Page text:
Adios Coronet!

16121.jpgIt took them ages to get there, but they’ve finally destructed the Coronet Theater on Geary St. “This Streamline Moderne cavern is San Francisco’s Church of the Big-Budget Blockbuster. Both “Star Wars: Special Edition” and “Phantom Menace” made their debuts here, with people camping for weeks in the dumpster-strewn parking lot. Despite its massive appeal, gigantic screen, and state-of-the-art sound system, the Coronet was closed in March 2005 and is slated to be razed for a senior-care facility.”

The facility, the Institute on Aging is now officially under construction and doing some heavy destruction:



If you hurry, you might still be able to project a few hand shadow dogs and bunnies, maybe even a butterfly, on the big screen.


What it will be (photo from SFgate):


Thanks to our reader, AC, for sending the photos!

5 thoughts on “Adios Coronet!

  1. Here’s where I jump in as the resident architect.

    What a piece of CRAP that new Senior Housing is. Thanks to the dumbing down of our illustrious and untalented SF Planning Department. They really do want all new architecture to look like it came from the past, whether it be Victorian, Edwardian, or, oh-so-quaint Spanish Mission style, like this thing.

    Of course a lot is to blame for the design-by-committee by the neighborhood activists. Most hate change. most want new projects to look like their dear or grandmother designed it..and would be happy to live out her last days pretending she lives in San Juan Bautista in the old mission.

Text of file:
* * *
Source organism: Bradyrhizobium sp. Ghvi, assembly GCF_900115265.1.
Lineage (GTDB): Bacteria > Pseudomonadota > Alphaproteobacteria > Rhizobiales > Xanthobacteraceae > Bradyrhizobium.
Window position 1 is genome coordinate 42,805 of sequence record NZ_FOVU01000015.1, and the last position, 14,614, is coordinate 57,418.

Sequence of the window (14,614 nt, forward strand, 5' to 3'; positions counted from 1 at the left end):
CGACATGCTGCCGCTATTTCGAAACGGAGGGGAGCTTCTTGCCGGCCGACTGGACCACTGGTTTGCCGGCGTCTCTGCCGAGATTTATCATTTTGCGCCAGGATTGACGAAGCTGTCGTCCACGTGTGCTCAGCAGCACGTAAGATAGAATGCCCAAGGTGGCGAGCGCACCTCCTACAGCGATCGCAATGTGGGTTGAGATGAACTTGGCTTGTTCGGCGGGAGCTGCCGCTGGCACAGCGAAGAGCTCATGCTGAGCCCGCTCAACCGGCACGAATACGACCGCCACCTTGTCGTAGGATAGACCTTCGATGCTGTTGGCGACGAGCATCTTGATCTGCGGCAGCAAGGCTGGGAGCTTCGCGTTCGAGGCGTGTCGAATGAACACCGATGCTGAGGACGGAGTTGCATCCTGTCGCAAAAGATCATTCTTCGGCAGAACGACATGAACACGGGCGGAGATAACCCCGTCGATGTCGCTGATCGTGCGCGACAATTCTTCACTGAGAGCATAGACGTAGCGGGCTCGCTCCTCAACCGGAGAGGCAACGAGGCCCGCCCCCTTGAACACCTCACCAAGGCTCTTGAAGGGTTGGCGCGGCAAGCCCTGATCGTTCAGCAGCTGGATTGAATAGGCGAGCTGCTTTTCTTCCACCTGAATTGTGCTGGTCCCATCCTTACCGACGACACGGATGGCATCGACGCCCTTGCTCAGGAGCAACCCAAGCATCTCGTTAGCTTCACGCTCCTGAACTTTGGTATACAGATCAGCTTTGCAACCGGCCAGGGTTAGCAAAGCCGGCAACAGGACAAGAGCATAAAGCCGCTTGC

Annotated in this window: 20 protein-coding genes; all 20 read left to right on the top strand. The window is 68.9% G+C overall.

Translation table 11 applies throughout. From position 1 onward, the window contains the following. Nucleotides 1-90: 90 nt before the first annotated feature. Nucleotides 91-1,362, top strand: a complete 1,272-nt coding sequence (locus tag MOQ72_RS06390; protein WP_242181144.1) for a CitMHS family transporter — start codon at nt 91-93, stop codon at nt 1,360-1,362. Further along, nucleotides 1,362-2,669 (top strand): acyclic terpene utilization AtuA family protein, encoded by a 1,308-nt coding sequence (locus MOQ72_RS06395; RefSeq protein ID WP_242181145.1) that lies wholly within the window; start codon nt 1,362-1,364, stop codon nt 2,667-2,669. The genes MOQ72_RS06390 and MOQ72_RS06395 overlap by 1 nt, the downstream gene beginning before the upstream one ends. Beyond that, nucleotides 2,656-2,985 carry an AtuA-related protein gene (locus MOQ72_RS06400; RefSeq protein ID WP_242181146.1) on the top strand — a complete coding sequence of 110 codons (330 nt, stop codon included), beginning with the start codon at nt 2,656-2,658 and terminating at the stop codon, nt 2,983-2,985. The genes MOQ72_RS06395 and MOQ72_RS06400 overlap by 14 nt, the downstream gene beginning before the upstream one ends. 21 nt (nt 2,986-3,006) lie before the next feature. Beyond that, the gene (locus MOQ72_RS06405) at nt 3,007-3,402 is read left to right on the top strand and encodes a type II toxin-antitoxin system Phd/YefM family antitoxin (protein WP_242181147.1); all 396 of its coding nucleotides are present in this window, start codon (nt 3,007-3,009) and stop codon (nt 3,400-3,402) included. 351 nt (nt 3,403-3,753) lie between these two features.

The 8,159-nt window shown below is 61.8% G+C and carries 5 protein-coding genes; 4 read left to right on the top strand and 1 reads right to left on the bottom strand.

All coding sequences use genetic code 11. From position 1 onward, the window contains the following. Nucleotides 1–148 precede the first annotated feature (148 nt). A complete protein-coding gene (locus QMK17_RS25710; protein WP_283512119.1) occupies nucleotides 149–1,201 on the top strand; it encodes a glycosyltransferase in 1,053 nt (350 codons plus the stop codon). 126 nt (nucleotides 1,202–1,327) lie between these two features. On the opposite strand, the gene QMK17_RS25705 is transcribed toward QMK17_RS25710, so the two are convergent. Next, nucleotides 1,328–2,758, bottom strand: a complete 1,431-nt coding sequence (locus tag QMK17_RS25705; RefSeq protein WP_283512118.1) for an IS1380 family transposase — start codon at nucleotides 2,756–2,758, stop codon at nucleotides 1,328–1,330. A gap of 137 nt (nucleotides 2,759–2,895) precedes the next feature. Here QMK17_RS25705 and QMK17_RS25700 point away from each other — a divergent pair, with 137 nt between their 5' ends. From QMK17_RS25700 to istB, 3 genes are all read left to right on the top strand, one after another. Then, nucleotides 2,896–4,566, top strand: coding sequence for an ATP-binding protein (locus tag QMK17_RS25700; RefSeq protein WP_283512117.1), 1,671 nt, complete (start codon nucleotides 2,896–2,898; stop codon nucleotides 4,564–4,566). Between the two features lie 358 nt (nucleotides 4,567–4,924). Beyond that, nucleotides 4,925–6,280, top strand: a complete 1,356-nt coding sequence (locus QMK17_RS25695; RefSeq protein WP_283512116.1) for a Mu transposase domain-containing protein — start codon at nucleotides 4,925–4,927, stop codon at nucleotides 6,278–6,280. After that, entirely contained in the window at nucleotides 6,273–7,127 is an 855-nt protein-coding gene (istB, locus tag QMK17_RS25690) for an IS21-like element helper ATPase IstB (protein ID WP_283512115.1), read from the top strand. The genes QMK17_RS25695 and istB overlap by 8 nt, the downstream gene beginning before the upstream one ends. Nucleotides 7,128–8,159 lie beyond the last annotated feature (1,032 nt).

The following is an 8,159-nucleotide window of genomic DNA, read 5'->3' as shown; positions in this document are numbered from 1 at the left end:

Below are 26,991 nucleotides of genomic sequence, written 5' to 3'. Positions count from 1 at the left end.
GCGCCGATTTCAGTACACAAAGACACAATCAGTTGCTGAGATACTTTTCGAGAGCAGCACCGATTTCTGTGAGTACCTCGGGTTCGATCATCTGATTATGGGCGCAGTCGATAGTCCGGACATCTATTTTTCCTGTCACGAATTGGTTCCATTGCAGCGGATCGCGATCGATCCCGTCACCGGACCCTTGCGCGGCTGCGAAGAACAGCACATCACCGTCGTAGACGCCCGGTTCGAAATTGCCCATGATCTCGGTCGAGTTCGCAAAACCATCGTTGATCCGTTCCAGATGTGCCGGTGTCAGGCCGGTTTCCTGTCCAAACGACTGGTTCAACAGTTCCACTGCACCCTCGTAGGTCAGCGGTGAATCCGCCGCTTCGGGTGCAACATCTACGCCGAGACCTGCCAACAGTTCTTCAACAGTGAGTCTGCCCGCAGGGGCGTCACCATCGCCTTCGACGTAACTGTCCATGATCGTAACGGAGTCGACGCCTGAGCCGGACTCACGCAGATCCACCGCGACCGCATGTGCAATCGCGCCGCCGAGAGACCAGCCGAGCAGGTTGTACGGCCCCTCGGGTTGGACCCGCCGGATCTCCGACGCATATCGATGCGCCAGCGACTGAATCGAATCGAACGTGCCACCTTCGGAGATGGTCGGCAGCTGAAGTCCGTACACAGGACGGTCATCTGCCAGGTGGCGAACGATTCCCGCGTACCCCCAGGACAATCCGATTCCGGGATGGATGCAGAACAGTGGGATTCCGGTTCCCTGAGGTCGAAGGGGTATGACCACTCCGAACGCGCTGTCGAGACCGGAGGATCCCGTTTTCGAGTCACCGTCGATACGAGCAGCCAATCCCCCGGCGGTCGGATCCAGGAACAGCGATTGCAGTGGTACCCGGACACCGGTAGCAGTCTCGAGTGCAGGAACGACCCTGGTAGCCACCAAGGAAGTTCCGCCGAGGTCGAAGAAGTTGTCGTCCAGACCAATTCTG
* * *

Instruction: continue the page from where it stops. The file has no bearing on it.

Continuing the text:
This is not authentic architecture. this is not good architecture. this is architecture for the masses. and it only serves to make SF look more and more like San Ramon or Walnut Creek as more of this junk gets built.

  2. Sad that they have to tear down the Coronet. That place brought back some fine memories. Now, the only largest seating movie theatre in San Francisco is now the one of the 8 screens at the Kabuki (it also has a balcony too).

  3. I’ll just let the irony of the Kabuki always looking half-closed these days hang in the air.

  4. I believe the Castro Theater is the largest remaining theater left in SF (and also a single screen theater). The Kabuki was being renovated earlier this year after being bought by Robt Redford’s Sundance Cinemas and is now fully open.

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